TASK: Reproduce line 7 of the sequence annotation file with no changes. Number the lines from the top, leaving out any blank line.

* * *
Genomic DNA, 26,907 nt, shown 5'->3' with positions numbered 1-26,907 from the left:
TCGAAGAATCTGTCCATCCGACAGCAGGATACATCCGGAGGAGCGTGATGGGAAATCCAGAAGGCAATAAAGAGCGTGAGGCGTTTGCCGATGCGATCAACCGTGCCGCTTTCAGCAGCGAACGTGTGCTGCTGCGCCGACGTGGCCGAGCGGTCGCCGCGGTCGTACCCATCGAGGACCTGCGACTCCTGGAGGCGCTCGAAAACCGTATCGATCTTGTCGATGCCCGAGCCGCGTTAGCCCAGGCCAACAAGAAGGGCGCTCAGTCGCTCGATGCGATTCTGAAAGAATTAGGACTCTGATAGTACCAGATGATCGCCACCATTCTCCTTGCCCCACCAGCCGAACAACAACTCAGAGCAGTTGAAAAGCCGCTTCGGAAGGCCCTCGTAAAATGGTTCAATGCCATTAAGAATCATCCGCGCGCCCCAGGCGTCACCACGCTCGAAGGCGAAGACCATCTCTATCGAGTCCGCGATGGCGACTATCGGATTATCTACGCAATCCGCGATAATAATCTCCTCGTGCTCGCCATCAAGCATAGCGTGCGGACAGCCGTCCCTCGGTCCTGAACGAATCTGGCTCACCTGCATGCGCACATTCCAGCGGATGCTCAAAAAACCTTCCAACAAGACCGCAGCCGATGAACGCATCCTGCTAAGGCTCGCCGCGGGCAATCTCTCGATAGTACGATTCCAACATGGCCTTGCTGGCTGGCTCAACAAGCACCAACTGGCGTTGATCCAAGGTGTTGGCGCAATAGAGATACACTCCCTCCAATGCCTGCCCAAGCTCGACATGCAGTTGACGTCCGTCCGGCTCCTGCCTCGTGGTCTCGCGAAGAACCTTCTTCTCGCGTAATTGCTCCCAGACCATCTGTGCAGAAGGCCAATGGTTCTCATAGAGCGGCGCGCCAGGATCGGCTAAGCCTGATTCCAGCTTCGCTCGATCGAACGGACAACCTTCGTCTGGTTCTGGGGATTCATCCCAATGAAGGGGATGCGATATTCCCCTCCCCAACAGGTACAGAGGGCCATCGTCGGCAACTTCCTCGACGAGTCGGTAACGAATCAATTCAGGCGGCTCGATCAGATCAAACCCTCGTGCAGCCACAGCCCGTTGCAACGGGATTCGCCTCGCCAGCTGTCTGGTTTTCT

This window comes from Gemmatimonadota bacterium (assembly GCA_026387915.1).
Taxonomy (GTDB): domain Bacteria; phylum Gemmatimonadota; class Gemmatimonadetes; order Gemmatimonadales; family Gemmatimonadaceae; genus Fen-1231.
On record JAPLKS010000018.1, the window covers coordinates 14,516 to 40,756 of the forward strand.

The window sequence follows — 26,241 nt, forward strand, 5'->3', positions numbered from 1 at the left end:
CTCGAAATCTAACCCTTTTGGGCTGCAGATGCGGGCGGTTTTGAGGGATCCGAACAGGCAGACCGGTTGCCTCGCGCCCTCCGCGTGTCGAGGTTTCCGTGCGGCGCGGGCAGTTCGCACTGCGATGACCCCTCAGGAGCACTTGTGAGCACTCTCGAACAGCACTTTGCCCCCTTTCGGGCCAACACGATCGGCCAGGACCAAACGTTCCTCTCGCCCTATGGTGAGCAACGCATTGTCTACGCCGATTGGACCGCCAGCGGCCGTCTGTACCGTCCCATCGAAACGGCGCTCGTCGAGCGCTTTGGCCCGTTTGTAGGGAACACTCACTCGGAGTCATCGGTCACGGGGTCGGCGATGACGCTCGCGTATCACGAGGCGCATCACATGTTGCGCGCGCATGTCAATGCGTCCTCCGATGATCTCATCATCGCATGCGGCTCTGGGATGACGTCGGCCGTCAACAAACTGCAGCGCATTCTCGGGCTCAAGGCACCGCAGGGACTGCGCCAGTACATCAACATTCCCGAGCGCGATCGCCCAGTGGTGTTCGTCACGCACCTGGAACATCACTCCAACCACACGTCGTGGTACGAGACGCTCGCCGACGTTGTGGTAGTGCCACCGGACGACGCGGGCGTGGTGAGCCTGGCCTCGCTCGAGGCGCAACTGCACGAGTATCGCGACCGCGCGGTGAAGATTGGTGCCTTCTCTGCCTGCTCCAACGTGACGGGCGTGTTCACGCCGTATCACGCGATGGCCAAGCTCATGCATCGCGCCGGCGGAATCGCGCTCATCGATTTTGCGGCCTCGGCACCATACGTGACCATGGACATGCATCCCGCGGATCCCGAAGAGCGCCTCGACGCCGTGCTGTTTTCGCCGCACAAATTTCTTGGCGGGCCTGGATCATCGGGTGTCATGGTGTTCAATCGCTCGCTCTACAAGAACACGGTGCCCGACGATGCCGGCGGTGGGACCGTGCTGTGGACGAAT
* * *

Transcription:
CTCGAAATCTAACCCTTTTGGGCTGCAGATGCGGGCGGTTTTGAGGGATCCGAACAGGCAGACCGGTTGCCTCGCGCCCTCCGCGTGTCGAGGTTTCCGTGCGGCGCGGGCAGTTCGCACTGCGATGACCCCTCAGGAGCACTTGTGAGCACTCTCGAACAGCACTTTGCCCCCTTTCGGGCCAACACGATCGGCCAGGACCAAACGTTCCTCTCGCCCTATGGTGAGCAACGCATTGTCTACGCCGATTGGACCGCCAGCGGCCGTCTGTACCGTCCCATCGAAACGGCGCTCGTCGAGCGCTTTGGCCCGTTTGTAGGGAACACTCACTCGGAGTCATCGGTCACGGGGTCGGCGATGACGCTCGCGTATCACGAGGCGCATCACATGTTGCGCGCGCATGTCAATGCGTCCTCCGATGATCTCATCATCGCATGCGGCTCTGGGATGACGTCGGCCGTCAACAAACTGCAGCGCATTCTCGGGCTCAAGGCACCGCAGGGACTGCGCCAGTACATCAACATTCCCGAGCGCGATCGCCCAGTGGTGTTCGTCACGCACCTGGAACATCACTCCAACCACACGTCGTGGTACGAGACGCTCGCCGACGTTGTGGTAGTGCCACCGGACGACGCGGGCGTGGTGAGCCTGGCCTCGCTCGAGGCGCAACTGCACGAGTATCGCGACCGCGCGGTGAAGATTGGTGCCTTCTCTGCCTGCTCCAACGTGACGGGCGTGTTCACGCCGTATCACGCGATGGCCAAGCTCATGCATCGCGCCGGCGGAATCGCGCTCATCGATTTTGCGGCCTCGGCACCATACGTGACCATGGACATGCATCCCGCGGATCCCGAAGAGCGCCTCGACGCCGTGCTGTTTTCGCCGCACAAATTTCTTGGCGGGCCTGGATCATCGGGTGTCATGGTGTTCAATCGCTCGCTCTACAAGAACACGGTGCCCGACGATGCCGGCGGTGGGACCGTGCTGTGGACGAAT